Syed Raheel Farook was sentenced to three years probation on Monday, Nov. 9, for his role in a scheme to help his wife’s Russian-born sister remain in the United States after overstaying her visa, a crime that was discovered during the investigation into the Dec. 2, 2015, San Bernardino shooting.
Farook was also ordered to undergo mental health treatment and pay a $100 fine. The U.S. Attorney’s Office had sought probation, six months home confinement and 112 hours of community service.
The sentence was the one sought by Farook’s attorney, Ron Cordova. He compared Farook’s case to others in which the defendants were paid to participate in marriage and immigration fraud scams but in some cases received only probation as punishment.
Farook received no money to participate in this fraud, Cordova said.
“He did not do this for money but for love of family,” Cordova told U.S. District Court Judge Jesus G. Bernal before sentencing.
Assistant U.S. Attorney Melanie Sartoris argued that Farook participated in a conspiracy in which he signed a marriage certificate when he knew the nuptials were a sham, helped fake wedding photos and lied on other documents.
Farook declined to make a statement to the court.
The conspiracy involved Farook — the brother of San Bernardino shooter Syed Rizwan Farook — his wife Tatiana, Tatiana’s sister Mariya Chernykh and Enrique Marquez Jr.
Raheel Farook and Tatiana Farook took part in the sham by witnessing the Marquez-Chernykh wedding in November 2014, and then helping maintain the illusion that the two were living with them as a married couple. Court documents say Marquez admitted he was paid $200 a month to marry Chernykh. The marriage allowed her to apply for permanent residence.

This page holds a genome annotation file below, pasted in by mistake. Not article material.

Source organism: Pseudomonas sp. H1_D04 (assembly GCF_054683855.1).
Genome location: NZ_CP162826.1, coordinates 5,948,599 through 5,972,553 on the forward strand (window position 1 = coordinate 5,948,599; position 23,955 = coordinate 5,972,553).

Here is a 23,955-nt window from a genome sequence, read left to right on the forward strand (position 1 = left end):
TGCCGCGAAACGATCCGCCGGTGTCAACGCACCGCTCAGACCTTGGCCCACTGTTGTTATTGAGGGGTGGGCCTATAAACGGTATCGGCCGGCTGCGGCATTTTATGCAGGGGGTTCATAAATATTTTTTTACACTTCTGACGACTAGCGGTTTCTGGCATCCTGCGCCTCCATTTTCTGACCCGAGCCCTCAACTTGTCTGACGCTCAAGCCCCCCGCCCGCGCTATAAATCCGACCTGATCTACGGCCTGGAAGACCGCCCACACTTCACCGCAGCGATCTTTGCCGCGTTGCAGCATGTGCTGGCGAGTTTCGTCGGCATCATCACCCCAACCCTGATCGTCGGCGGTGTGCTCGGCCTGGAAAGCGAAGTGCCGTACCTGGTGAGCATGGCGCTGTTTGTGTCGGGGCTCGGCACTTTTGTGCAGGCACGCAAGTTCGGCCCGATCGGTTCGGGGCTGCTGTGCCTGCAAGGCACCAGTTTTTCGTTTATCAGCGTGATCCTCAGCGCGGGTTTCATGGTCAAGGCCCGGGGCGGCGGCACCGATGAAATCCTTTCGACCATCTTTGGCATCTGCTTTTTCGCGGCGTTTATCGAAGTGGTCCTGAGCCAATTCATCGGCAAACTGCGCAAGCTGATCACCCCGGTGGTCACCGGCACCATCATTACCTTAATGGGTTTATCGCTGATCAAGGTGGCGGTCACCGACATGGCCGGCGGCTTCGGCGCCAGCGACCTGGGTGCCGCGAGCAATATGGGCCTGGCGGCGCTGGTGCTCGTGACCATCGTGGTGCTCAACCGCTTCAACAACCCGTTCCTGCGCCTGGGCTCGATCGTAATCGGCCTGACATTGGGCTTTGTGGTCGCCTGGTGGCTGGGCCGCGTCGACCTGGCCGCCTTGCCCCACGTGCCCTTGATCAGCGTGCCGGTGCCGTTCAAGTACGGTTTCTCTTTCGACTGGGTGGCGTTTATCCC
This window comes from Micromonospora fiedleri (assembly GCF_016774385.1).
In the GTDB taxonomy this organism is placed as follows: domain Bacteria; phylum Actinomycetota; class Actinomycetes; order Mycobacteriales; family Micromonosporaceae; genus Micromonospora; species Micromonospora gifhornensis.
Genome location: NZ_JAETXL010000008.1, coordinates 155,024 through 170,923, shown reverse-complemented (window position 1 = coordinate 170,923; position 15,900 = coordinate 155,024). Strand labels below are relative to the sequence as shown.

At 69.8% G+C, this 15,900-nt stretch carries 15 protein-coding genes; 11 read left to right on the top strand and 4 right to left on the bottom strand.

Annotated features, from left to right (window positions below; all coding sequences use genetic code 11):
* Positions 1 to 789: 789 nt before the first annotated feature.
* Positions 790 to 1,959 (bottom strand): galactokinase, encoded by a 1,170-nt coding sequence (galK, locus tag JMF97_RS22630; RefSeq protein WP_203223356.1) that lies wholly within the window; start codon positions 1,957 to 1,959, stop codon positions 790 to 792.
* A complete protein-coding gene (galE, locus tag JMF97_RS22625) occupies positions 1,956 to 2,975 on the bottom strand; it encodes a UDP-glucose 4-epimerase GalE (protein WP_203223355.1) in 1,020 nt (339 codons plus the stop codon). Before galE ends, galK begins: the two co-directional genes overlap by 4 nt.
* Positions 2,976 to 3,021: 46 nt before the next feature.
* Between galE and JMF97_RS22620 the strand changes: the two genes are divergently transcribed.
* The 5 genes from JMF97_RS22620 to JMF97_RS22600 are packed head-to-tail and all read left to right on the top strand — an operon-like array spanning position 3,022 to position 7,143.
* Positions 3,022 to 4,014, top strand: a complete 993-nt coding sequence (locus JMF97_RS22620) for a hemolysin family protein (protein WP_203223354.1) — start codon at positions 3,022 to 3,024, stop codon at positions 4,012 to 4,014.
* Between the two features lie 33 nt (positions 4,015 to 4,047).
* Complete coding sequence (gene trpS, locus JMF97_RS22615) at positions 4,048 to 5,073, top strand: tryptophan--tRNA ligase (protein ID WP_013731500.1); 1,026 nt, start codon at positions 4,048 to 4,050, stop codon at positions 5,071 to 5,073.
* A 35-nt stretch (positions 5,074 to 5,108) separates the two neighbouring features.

Tatiana Farook and Chernykh have pleaded guilty in their cases and await sentencing. A conspiracy charge against Marquez was dropped in exchange for pleading guilty to providing Rizwan Farook the firearms he and wife Tashfeen Malik used to kill 14 people and wound 22 others.
Prosecutors say Raheel Farook did not know about the plot in advance.
In May 2017, Cordova wrote, Farook suffered a mental breakdown. He had previously been diagnosed with depression, and the circumstances of his arrest and his inability to find a job left him suicidal. But Farook is doing better, Cordova said, and earned a master’s degree in business at Cal State San Bernardino.
Farook attended Western High in Anaheim and later La Sierra High in Riverside. He served in the Navy and earned a business degree at Cal State Fullerton.
Source: Orange County Register